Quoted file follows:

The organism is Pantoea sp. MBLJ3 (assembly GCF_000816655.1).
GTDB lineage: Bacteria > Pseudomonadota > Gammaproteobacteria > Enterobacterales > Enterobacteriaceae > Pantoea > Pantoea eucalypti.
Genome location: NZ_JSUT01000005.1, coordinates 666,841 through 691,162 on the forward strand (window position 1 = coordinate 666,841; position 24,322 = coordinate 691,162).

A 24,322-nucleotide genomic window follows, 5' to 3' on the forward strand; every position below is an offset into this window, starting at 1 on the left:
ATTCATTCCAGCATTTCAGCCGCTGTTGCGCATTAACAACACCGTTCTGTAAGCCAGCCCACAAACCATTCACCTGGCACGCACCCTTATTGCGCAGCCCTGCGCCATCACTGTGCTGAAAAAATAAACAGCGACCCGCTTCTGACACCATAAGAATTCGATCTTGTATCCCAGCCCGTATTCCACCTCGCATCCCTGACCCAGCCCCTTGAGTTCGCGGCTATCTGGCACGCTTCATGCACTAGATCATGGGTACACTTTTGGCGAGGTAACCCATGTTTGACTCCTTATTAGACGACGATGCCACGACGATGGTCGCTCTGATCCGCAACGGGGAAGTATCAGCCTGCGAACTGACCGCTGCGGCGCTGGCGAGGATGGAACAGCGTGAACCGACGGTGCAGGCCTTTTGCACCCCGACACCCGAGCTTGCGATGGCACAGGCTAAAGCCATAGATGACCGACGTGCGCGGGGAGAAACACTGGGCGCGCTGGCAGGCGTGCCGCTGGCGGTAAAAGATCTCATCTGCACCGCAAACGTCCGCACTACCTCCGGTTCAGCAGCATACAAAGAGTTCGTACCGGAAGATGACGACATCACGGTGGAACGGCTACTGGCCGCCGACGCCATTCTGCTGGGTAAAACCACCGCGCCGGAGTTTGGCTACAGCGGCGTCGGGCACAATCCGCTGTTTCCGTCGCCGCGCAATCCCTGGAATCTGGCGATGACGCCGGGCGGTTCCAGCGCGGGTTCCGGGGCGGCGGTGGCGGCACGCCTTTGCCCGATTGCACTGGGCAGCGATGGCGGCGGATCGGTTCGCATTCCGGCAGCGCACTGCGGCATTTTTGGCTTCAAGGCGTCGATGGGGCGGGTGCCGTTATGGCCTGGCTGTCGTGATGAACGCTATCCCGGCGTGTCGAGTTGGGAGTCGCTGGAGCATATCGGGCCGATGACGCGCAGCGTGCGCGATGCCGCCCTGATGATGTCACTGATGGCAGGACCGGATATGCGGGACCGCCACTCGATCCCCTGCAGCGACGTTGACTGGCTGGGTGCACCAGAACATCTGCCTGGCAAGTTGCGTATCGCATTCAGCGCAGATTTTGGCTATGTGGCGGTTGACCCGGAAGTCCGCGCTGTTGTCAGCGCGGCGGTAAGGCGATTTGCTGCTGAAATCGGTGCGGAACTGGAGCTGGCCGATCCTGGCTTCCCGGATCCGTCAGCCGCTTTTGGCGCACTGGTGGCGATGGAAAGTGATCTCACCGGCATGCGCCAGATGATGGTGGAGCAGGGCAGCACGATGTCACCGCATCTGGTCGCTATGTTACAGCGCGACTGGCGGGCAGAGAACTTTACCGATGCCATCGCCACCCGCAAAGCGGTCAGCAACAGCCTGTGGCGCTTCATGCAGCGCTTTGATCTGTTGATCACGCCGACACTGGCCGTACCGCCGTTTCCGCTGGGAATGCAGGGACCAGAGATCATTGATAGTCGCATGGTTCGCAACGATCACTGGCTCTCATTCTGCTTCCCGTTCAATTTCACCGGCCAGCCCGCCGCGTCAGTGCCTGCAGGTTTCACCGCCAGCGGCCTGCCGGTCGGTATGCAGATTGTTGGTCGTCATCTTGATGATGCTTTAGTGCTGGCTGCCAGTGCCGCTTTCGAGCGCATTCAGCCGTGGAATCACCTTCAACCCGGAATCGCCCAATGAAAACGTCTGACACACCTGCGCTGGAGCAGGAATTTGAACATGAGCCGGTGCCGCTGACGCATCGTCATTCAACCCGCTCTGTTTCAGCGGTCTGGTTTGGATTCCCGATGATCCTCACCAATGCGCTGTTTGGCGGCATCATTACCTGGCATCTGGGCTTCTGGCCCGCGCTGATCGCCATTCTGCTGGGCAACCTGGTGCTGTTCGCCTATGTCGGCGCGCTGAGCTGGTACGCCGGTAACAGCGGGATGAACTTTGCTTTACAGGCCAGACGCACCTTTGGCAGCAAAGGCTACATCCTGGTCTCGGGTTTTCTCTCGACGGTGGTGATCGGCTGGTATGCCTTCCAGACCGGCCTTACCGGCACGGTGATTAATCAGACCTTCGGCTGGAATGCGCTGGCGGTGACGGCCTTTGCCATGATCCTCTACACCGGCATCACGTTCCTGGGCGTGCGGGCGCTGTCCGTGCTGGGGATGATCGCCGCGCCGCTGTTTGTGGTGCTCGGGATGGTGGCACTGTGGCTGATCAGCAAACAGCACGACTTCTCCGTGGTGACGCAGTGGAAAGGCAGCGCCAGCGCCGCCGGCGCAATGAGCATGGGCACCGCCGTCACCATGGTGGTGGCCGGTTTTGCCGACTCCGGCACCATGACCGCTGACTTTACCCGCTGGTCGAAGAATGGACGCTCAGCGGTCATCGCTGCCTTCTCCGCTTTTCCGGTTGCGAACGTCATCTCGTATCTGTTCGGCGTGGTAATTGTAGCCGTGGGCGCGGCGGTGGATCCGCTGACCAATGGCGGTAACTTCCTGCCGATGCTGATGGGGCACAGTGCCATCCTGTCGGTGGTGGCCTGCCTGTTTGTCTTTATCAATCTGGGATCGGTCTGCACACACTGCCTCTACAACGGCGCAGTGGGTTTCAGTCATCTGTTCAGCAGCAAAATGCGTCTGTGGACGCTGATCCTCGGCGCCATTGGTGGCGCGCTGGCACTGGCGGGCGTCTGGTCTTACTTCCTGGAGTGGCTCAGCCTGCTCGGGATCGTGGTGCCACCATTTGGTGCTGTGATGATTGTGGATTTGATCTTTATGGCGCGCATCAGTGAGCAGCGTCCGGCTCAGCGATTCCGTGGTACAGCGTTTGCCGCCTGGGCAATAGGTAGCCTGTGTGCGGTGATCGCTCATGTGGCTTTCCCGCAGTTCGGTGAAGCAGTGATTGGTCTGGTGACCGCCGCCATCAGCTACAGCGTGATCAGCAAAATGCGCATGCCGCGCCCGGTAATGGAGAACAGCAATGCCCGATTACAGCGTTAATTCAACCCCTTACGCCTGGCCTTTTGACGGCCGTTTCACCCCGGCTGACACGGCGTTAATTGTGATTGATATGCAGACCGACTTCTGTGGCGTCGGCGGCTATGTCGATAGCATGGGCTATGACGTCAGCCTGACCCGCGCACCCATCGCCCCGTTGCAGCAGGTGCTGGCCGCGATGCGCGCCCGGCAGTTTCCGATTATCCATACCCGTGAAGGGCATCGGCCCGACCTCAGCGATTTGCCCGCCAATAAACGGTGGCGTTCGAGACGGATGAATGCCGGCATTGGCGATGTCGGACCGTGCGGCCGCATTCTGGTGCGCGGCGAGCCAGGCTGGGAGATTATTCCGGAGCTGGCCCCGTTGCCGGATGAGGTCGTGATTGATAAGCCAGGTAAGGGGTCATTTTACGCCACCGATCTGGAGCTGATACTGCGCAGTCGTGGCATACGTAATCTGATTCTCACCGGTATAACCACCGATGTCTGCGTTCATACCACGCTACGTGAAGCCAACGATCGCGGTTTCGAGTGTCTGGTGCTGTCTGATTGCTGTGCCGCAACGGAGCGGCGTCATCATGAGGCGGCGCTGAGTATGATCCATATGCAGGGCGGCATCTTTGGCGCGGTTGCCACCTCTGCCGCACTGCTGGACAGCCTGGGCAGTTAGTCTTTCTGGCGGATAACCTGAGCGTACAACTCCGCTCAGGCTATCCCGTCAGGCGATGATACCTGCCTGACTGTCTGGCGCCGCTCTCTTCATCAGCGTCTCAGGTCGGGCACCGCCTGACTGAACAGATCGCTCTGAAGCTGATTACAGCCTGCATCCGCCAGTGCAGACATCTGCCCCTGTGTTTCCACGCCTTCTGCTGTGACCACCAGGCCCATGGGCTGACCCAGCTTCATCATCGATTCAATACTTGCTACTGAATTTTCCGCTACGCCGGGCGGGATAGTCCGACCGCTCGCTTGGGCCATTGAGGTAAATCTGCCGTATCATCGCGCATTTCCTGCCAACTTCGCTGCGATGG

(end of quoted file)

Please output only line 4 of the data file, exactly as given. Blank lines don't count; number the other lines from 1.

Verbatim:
A 24,322-nucleotide genomic window follows, 5' to 3' on the forward strand; every position below is an offset into this window, starting at 1 on the left: